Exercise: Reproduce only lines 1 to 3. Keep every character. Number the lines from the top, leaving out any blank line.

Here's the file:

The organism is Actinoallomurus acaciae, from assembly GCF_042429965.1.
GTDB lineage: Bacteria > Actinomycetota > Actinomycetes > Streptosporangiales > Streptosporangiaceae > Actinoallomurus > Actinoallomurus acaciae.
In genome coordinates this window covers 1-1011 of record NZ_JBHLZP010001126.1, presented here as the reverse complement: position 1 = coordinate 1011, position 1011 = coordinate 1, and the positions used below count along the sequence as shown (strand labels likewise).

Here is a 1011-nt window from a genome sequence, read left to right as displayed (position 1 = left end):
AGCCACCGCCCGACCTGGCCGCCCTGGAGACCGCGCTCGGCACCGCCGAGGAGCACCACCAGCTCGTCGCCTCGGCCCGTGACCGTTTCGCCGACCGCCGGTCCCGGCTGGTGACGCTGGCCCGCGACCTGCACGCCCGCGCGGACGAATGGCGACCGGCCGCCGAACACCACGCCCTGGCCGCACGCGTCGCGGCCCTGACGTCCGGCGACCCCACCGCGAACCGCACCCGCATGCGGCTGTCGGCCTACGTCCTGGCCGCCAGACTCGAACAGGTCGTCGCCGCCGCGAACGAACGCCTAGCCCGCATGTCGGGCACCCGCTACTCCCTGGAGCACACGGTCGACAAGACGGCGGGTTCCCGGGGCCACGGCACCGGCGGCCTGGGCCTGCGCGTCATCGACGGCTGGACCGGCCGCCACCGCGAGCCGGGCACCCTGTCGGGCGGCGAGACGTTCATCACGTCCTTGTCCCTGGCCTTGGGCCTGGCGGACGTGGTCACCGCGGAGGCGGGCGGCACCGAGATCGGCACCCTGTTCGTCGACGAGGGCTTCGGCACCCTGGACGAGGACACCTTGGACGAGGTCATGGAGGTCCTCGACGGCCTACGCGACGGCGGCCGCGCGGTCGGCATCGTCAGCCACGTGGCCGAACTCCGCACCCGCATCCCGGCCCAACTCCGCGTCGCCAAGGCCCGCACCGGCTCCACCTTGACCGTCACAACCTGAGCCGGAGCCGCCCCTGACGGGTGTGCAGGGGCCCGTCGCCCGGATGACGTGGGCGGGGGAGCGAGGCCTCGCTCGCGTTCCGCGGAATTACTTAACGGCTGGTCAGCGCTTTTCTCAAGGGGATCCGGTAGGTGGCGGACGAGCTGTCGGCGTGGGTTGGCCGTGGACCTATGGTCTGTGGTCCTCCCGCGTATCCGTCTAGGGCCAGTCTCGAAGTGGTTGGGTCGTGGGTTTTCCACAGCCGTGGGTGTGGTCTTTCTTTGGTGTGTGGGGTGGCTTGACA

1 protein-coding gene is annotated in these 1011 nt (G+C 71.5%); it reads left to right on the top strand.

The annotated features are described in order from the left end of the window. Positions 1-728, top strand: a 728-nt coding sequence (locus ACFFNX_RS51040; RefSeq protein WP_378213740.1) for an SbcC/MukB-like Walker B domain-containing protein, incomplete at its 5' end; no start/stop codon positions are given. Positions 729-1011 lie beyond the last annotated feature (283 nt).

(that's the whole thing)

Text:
The organism is Actinoallomurus acaciae, from assembly GCF_042429965.1.
GTDB lineage: Bacteria > Actinomycetota > Actinomycetes > Streptosporangiales > Streptosporangiaceae > Actinoallomurus > Actinoallomurus acaciae.
In genome coordinates this window covers 1-1011 of record NZ_JBHLZP010001126.1, presented here as the reverse complement: position 1 = coordinate 1011, position 1011 = coordinate 1, and the positions used below count along the sequence as shown (strand labels likewise).